The characters start to cross and interact, and the shifting narration also helped show wildly different experiences of Malaysian life. Ren, an orphan boy, works as a servant to Dr. William Acton, an English doctor with layers of secrets in the expat enclave. Teenage Ji Lin is better off than Ren, but she’s still been pulled out of school and sent to work in a suitable occupation for girls, as a dressmaker’s apprentice, while the boy of her family, her “twin” stepbrother Shin, can attend medical school. Race, class and gender separate these characters, creating such a wide variety of experiences, but something supernatural is pulling them together.

Warning, though, there are some revolting moments in this book. The plot hinges on reuniting a severed finger with a corpse, and the story includes multiple severed fingers, preserved organs in general, gruesome tiger attacks, murder, and medical descriptions. It’s not gory or gratuitous, but if Crazy Rich Asians is the Singapore/Malaysia novel to make you hungry, The Night Tiger is the Singapore/Malaysia novel to kill your appetite.

A man loses a finger and a man-eating tiger, missing just that toe, prowls the village… is it a coincidence or a supernatural predator? William’s girlfriends don’t seem to have a long life expectancy… is he terribly unlucky, or is something more sinister happening? This compelling novel kept me questioning what was supernatural, and what was just an unlucky (or way too lucky) coincidence. Outside of the central question of weretigers, each character has other things they’d like to keep quiet, too.

Spoiler alert from here on, so if you haven’t read it, stop here and go pick up The Night Tiger!

One plot point relies on knowing the Chinese versions of English names, and I immediately guessed the answer, because that’s how I would transliterate Lydia. When William’s Chinese name came up, it turned out to be 威力安,not 威廉 as I expected, so I thought that Lydia was just another coincidence or a misdirection. So it was a double twist when the whole thing was revealed. Such a great series of twists.

Lydia’s backstory threw me off the trail, because I just assumed she had a broken engagement back home and now she’s husband-hunting out in the Colonies where English men greatly outnumbered the women. As one did.

Overall, I was on board with the step-sibling romance. I understand why Ji’s mom was upset, but they’re not really related by blood, so ok. There was one really yucky moment when Shin tells Ji that he’s going to sleep with her because another suitor won’t want her if she’s not a virgin anymore. This is a perfectly reasonable attitude for 1930s Malaysia, but eeew, gross. The whole idea of women as pure virgins vs secondhand goods is gross, and banging a girl to defeat another guy is gross, and just, yuck. Shin, I expected better from you.

I also liked how, at the end of the novel, you could still insist that everything was just a coincidence, or you could be completely caught up in the supernatural connections between Shin and Ji, between Ren and Yi, and between William and Lydia, and the danger of restless weretigers. ( )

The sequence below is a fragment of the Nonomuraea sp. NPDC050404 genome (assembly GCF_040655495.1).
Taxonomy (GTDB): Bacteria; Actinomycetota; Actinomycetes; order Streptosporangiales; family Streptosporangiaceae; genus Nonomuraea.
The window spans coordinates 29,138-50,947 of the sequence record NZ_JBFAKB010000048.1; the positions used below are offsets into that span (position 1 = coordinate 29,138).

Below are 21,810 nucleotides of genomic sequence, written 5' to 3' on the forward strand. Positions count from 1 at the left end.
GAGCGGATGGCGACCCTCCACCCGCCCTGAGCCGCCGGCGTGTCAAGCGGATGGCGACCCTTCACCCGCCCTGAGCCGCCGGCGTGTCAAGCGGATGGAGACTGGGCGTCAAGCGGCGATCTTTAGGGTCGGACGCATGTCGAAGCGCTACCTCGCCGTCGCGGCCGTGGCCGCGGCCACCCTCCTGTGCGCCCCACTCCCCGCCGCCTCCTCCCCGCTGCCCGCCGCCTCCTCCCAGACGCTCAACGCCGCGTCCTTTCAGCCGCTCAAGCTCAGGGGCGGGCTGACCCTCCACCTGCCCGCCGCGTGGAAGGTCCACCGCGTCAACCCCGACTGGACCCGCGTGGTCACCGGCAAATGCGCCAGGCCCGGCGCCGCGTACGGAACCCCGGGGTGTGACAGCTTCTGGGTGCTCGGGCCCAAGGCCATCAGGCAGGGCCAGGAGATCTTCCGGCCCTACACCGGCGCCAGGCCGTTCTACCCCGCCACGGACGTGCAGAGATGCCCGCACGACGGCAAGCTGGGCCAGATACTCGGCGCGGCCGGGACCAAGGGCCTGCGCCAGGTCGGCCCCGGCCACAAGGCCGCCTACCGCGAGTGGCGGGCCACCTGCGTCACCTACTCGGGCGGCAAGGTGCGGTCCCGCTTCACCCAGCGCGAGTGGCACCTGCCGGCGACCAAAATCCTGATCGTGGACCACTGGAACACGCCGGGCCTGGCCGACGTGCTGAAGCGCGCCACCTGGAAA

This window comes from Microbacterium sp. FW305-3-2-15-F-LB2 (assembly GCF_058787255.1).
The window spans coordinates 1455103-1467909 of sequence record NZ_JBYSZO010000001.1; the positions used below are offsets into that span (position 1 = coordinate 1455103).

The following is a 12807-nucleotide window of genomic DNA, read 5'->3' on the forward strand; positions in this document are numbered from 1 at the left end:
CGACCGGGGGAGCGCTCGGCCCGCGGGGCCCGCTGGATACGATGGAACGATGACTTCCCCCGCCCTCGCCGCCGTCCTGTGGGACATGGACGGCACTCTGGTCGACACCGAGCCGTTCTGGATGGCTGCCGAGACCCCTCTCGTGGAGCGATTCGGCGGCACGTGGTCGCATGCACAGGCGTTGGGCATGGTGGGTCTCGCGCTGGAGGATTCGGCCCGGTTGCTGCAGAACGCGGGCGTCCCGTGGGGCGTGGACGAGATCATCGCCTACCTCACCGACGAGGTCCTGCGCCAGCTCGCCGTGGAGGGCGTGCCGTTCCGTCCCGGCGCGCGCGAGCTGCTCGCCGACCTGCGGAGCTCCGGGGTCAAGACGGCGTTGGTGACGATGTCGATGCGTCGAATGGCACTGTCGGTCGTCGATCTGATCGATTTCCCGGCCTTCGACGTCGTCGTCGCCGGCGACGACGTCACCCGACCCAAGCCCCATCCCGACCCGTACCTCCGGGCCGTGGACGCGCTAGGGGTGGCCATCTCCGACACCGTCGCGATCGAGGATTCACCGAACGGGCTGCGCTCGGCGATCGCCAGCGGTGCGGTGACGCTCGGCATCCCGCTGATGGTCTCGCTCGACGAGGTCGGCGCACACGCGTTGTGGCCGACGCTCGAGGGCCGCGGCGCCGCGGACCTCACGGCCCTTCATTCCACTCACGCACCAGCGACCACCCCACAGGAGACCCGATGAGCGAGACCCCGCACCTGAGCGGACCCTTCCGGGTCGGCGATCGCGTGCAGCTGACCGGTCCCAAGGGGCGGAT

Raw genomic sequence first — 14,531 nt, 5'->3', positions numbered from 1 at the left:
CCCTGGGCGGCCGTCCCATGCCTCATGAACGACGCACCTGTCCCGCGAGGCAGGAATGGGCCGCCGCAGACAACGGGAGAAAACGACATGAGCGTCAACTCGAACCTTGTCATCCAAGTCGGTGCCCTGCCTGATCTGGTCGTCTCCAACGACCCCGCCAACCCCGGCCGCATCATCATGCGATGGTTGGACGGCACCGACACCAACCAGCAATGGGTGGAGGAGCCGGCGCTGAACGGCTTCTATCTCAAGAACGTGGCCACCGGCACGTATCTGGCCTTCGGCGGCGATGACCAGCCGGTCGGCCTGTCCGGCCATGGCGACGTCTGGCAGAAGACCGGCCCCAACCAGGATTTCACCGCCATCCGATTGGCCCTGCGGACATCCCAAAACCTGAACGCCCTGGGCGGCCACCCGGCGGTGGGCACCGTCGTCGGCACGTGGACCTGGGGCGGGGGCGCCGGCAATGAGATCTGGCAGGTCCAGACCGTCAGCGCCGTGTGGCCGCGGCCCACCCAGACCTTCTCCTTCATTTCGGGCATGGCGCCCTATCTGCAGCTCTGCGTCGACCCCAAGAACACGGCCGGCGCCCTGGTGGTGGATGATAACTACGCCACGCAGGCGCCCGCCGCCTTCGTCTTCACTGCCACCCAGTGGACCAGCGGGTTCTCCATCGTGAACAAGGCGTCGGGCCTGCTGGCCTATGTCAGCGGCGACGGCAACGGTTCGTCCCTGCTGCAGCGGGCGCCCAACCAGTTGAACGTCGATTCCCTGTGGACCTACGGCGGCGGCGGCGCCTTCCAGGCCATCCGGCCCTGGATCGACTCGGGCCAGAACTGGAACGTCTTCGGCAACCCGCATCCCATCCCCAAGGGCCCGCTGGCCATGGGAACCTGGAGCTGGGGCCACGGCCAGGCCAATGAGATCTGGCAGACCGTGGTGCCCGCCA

TheFictionAddiction | Aug 12, 2020 |
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The Reese Witherspoon x Hello Sunshine Book Club Pick INSTANTNEW YORK TIMESBESTSELLER "A sumptuous garden maze of a novel that immerses readers in a complex, vanished world." --Kirkus(starred review) An utterly transporting novel set in 1930s colonial Malaysia, perfect for fans of Isabel Allende and Min Jin Lee Quick-witted, ambitious Ji Lin is stuck as an apprentice dressmaker, moonlighting as a dancehall girl to help pay off her mother's Mahjong debts. But when one of her dance partners accidentally leaves behind a gruesome souvenir, Ji Lin may finally get the adventure she has been longing for. Eleven-year-old houseboy Ren is also on a mission, racing to fulfill his former master's dying wish: that Ren find the man's finger, lost years ago in an accident, and bury it with his body. Ren has 49 days to do so, or his master's soul will wander the earth forever. As the days tick relentlessly by, a series of unexplained deaths racks the district, along with whispers of men who turn into tigers. Ji Lin and Ren's increasingly dangerous paths crisscross through lush plantations, hospital storage rooms, and ghostly dreamscapes. Yangsze Choo's The Night Tigerpulls us into a world of servants and masters, age-old superstition and modern idealism, sibling rivalry and forbidden love. But anchoring this dazzling, propulsive novel is the intimate coming-of-age of a child and a young woman, each searching for their place in a society that would rather they stay invisible. "A work of incredible beauty... Astoundingly captivating and striking... A transcendent story of courage and connection." --Booklist(starred review)